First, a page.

We study the extinction behaviour of solutions to the fast diffusion equation ut = Δum on ℝN × (0, T), in the range of exponents . We show that if the initial value u0 is trapped in between two Barenblatt solutions vanishing at time T, then the vanishing behaviour of u at T is given by a Barenblatt solution. We also give an example showing that for such a behaviour the bound from above by a Barenblatt solution B (vanishing at T) is crucial: we construct a class of solutions u with initial value u0 = B(1 + o(1)), near |x| » 1, which live longer than B and change behaviour at T. The behaviour of such solutions is governed by B(·, t) up to T, while for t > T the solutions become integrable and exhibit a different vanishing profile. For the Yamabe flow the above means that these solutions u develop a singularity at time T, when the Barenblatt solution disappears, and at t > T they immediately smoothen up and exhibit the vanishing profile of a sphere.
As part of the general investigation of Ricci flow on complete surfaces with finite total curvature, we study this flow for surfaces with asymptotically conical (which includes as a special case asymptotically Euclidean) geometries. After establishing long-time existence, and in particular the fact that the flow preserves the asymptotically conic geometry, we prove that the solution metric g(t) expands at a locally uniform linear rate; moreover, the rescaled family of metrics t−1g(t) exhibits a transition at infinite time inasmuch as it converges locally uniformly to a complete, finite area hyperbolic metric which is the unique uniformizing metric in the conformal class of the initial metric g0.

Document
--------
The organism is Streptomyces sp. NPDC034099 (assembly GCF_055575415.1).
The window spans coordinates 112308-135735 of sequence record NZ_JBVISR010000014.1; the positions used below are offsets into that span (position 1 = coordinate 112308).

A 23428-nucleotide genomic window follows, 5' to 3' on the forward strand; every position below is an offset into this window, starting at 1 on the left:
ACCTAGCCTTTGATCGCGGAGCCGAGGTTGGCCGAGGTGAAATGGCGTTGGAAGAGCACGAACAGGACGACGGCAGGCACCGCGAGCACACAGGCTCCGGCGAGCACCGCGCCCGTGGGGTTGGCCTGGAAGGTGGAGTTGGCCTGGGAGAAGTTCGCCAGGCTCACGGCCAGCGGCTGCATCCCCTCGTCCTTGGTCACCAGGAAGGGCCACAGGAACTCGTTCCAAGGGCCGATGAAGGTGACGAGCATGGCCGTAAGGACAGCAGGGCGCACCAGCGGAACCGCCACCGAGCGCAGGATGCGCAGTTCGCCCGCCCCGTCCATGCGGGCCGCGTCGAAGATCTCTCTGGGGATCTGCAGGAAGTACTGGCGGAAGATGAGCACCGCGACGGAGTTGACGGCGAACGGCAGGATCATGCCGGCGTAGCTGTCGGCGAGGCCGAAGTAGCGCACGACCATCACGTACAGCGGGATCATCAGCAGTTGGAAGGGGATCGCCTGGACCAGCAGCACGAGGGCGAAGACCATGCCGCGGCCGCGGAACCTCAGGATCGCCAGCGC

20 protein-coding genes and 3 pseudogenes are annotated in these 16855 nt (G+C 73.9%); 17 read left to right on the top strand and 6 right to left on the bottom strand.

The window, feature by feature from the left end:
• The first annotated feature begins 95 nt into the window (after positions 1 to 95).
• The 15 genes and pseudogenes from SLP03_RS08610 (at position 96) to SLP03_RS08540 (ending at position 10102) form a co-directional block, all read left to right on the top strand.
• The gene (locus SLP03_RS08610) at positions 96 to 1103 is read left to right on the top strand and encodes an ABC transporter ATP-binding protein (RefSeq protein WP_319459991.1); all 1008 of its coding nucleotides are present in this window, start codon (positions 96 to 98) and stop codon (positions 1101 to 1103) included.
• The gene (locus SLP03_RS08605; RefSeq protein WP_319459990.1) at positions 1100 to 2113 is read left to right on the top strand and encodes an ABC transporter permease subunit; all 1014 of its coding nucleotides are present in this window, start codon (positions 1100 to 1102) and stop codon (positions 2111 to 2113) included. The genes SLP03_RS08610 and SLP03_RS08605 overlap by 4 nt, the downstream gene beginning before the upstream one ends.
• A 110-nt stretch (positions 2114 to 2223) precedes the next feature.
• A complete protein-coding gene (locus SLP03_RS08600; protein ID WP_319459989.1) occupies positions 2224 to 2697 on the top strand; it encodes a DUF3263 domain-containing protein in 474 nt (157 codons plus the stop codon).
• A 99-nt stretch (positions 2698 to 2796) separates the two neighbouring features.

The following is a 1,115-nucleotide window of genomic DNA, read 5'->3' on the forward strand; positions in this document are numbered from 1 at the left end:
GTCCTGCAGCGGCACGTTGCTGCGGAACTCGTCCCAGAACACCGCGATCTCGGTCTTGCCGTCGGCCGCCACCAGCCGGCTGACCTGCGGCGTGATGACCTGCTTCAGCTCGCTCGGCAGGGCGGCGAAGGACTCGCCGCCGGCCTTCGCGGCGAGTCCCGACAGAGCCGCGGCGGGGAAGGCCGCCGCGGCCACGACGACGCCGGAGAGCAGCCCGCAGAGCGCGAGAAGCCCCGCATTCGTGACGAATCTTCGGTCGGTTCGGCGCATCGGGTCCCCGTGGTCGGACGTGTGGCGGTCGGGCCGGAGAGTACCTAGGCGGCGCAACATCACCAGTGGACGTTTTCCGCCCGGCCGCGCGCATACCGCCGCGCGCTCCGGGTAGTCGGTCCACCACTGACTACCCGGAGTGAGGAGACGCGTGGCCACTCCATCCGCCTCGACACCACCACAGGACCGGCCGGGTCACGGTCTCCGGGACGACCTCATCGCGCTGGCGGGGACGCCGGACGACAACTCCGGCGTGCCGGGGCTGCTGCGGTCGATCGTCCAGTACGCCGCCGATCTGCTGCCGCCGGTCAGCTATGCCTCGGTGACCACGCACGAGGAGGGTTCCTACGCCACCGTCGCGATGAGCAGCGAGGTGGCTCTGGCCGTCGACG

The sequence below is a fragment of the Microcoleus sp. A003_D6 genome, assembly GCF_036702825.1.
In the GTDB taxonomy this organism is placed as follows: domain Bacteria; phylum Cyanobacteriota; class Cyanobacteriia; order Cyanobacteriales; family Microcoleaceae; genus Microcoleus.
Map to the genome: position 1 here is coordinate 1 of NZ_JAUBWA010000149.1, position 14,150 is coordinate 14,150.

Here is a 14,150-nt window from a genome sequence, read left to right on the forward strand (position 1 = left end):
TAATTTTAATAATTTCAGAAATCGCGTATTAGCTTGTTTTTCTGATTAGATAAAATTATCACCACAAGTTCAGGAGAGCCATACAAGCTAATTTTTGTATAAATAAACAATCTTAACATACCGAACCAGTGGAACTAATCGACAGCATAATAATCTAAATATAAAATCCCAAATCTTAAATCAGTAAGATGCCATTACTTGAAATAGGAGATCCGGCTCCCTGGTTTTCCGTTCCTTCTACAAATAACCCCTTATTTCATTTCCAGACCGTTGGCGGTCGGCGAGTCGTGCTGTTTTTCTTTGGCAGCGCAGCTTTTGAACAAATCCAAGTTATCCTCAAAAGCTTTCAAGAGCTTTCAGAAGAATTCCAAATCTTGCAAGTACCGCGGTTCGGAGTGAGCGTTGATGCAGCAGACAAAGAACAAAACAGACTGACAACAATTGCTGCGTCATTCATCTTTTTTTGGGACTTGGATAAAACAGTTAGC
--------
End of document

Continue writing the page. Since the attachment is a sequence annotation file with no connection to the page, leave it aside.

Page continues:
We construct new type II ancient compact solutions to the Yamabe flow. Our solutions
are rotationally symmetric and converge, as , to a tower of two spheres.
Their curvature operator changes sign.
We allow two time-dependent parameters in our ansatz. We use perturbation theory, via fixed point arguments,
based on sharp estimates on ancient solutions of the approximated linear equation
and careful estimation of the error terms which allow us to make the right choice of parameters.
Our technique may be viewed as a parabolic analogue of gluing two exact solutions to the rescaled equation, that is the spheres, with narrow cylindrical necks to obtain a new ancient solution to the Yamabe flow. The result
generalizes to the gluing of k spheres for any , in such a way the configuration of radii of the spheres glued is driven as by a First order Toda system.